The book is a romantic novel written with a powerful narrative. The story revolves around two people who fall in love and then suffer the harsh realities which love brings with it. It not only narrates different traits of human nature but also depicts a careful sketch of the Latin American culture of the early 20th century. The book is an engaging saga of two individuals and their quest to find eternal love.
Death, An inside story
Death is a taboo in most societies in the world. But what if we have got this completely wrong? What if death was not the catastrophe it is made out to be but an essential aspect of life, rife with spiritual possibilities for transcendence? For the first time, someone is saying just that.
In this unique treatise-like exposition, Sadhguru dwells extensively upon his inner experience as he expounds on the more profound aspects of death that are rarely spoken about. From a practical standpoint, he elaborates on what preparations one can make for one’s death, how best we can assist someone who is dying and how we can continue to support their journey even after death.
Life’s Amazing Secrets
Author: Swami Gaur Gopal Das
“Life’s Amazing Secrets” is an engaging philosophical book that deals with deep and meaningful conversations on life between Gaur Gopal Das himself and his wealthy friend Harry. Whether you are looking at strengthening your relationships, discovering your true potential, understanding how to do well at work or even how you can give back to the world, Gaur Gopal Das takes us on an unforgettable journey with his precious insights on these areas of life.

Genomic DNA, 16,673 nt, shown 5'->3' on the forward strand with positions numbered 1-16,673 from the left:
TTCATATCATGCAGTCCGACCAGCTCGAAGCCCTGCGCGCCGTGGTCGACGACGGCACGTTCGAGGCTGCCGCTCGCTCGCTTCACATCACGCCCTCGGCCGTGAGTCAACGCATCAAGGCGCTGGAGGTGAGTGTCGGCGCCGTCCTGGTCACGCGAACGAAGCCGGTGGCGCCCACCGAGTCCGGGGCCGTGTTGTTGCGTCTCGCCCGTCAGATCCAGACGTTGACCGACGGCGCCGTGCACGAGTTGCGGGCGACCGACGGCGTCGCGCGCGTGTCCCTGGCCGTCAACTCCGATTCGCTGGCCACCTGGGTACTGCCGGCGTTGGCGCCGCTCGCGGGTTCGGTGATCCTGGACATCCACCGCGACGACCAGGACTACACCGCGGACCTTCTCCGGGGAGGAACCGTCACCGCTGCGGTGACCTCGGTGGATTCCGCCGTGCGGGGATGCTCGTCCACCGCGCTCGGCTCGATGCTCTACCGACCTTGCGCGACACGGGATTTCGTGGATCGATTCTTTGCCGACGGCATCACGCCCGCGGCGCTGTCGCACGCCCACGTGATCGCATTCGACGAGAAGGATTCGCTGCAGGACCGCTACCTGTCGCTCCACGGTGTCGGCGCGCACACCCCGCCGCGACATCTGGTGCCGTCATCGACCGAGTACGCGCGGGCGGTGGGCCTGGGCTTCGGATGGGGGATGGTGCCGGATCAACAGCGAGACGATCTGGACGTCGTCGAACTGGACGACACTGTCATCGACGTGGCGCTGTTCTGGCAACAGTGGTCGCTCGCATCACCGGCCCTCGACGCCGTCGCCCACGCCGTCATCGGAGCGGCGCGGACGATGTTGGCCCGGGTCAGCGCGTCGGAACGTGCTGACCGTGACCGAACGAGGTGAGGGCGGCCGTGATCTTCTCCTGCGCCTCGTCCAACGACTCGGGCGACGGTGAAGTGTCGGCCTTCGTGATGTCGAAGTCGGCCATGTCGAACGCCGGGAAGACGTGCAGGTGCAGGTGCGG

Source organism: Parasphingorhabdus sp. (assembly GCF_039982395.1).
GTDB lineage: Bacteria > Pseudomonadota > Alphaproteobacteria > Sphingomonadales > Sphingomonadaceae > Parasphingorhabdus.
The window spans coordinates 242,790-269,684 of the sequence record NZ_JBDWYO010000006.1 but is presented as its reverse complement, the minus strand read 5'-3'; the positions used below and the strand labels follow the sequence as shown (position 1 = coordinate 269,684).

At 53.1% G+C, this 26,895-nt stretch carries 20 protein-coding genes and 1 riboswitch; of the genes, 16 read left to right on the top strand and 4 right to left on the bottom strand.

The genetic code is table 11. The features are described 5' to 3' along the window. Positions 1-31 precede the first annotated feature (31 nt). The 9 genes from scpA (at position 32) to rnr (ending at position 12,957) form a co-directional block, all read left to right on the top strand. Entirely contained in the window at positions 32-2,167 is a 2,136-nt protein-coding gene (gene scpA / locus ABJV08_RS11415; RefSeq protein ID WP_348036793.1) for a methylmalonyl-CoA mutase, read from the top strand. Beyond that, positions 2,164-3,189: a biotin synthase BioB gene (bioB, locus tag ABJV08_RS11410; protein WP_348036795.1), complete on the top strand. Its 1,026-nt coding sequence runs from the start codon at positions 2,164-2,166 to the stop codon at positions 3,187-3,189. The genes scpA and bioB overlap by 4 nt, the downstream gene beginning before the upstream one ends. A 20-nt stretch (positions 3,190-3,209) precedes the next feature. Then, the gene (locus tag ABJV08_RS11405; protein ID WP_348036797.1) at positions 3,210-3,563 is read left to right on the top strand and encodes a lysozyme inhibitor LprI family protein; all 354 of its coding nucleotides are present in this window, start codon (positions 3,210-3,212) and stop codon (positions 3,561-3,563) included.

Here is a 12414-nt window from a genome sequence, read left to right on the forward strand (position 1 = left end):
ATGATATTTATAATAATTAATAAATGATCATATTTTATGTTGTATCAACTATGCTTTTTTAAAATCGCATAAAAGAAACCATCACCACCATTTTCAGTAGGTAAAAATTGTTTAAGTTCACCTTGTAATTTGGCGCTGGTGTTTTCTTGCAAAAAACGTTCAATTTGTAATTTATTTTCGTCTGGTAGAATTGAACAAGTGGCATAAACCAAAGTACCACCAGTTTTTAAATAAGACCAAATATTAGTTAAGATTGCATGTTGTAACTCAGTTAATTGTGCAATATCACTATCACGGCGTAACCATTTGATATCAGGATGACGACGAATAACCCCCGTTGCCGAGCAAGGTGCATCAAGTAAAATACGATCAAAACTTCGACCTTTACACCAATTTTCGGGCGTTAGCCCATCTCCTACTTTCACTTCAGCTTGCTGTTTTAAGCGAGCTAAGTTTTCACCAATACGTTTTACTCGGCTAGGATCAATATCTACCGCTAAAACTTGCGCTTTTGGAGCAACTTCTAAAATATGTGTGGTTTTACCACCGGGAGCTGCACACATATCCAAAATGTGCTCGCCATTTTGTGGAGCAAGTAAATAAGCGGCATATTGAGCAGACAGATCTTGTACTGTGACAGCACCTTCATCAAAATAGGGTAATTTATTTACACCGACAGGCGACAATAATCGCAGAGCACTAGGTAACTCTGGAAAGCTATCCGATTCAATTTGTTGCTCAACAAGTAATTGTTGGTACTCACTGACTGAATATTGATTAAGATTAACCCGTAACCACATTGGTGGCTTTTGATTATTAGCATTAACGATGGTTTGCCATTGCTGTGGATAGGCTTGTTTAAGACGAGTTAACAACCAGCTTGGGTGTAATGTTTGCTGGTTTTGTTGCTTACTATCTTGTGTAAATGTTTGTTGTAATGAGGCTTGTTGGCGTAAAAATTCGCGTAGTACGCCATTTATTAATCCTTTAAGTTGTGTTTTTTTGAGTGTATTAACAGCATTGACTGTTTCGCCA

Author: Yuval Noah Harari
How did our species succeed in the battle for dominance? Why did our foraging ancestors come together to create cities and kingdoms? How did we come to believe in God, nations and human rights; to trust money, books and laws; and to be enslaved by bureaucracy, timetables and consumerism?
In ‘Sapiens’, Dr Yuval Noah Harari spans the whole of human history, from the very first humans to walk the earth to the radical breakthrough of cognitive, agricultural and scientific revolution.
What got you here, won’t get you there
Author: Marshall Goldsmith
Marshall Goldsmith is an expert at helping global leaders overcome their sometimes unconscious annoying habits and attain a higher level of success. His one-on-one coaching comes with a six-figure price tag. But, in this book, you get Marshall’s great advice without the hefty fee. America’s most sought after executive coach shows you how to climb the last few rungs of the ladder.
Simple, clear and always surprising, this indispensable book will change the way you thing and transform your decision- making- work, at home, every day. It reveals, in 99 short chapters the most common errors of judgement, and how to avoid them. (IANS)